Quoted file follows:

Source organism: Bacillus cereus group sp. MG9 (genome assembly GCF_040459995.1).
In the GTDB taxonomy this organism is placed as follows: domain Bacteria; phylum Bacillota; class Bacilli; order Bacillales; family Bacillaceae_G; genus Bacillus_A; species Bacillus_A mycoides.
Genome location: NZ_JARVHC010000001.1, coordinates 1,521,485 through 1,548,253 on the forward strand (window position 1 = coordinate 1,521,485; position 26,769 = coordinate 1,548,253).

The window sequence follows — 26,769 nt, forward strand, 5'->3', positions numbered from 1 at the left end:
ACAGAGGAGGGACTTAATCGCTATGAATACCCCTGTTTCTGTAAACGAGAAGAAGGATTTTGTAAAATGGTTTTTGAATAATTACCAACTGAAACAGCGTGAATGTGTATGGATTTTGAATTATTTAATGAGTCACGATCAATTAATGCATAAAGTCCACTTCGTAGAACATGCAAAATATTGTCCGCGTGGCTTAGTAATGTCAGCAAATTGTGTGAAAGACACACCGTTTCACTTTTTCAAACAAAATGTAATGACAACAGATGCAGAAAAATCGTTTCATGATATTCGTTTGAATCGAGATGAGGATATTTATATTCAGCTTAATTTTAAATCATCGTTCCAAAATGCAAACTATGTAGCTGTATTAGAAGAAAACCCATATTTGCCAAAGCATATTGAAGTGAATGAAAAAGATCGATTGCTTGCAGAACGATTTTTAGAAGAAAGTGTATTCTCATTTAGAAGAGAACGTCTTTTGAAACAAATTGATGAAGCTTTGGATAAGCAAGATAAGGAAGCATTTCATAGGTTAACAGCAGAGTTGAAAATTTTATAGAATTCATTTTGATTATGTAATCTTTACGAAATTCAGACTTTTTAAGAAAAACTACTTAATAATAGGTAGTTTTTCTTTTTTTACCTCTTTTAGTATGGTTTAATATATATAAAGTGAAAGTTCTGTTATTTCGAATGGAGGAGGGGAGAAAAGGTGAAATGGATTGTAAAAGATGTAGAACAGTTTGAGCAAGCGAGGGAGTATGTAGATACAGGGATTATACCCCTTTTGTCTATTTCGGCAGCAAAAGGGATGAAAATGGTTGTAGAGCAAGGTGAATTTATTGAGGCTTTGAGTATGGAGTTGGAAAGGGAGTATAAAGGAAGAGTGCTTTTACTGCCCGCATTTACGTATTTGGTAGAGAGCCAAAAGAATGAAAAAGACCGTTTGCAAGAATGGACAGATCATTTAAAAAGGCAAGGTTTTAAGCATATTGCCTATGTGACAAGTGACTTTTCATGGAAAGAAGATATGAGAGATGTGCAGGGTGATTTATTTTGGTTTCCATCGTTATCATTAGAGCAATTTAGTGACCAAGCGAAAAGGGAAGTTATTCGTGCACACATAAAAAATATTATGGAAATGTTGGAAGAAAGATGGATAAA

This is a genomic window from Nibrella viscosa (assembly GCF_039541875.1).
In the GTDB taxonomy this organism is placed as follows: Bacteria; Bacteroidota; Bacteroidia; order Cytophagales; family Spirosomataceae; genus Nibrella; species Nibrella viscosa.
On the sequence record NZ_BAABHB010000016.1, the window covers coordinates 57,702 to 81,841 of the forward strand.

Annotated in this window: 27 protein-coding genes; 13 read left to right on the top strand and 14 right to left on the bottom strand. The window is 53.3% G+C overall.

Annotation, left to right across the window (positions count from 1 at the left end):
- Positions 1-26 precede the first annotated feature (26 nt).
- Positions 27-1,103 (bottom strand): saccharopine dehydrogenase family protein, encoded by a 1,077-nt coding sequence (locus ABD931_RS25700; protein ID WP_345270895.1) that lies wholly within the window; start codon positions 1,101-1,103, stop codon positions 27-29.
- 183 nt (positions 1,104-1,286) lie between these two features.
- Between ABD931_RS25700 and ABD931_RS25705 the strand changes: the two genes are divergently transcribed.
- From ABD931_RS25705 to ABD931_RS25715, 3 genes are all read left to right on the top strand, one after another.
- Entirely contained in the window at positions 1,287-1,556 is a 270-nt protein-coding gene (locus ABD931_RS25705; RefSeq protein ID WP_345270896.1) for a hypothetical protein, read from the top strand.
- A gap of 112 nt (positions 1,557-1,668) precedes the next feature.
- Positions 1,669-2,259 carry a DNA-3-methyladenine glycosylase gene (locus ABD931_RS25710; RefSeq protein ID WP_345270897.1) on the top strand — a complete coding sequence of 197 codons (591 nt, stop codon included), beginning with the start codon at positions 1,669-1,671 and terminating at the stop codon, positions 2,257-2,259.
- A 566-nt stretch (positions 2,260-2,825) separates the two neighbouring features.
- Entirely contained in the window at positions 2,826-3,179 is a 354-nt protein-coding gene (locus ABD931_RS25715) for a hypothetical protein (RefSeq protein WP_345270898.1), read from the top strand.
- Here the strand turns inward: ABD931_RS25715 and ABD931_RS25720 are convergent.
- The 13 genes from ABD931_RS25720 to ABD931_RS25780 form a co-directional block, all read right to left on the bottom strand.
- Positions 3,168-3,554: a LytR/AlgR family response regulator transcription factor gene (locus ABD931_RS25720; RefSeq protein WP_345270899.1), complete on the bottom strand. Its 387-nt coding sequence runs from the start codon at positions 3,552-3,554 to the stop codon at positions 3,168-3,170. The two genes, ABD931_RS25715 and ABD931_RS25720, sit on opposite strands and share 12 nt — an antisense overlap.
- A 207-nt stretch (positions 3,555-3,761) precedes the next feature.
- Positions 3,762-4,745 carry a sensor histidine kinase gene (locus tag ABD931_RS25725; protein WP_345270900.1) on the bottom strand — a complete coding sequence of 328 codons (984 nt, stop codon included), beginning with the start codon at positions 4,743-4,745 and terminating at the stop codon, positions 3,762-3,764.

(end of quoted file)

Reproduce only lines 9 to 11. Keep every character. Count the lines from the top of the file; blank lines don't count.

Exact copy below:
Annotated in this window: 27 protein-coding genes; 13 read left to right on the top strand and 14 right to left on the bottom strand. The window is 53.3% G+C overall.

Annotation, left to right across the window (positions count from 1 at the left end):
- Positions 1-26 precede the first annotated feature (26 nt).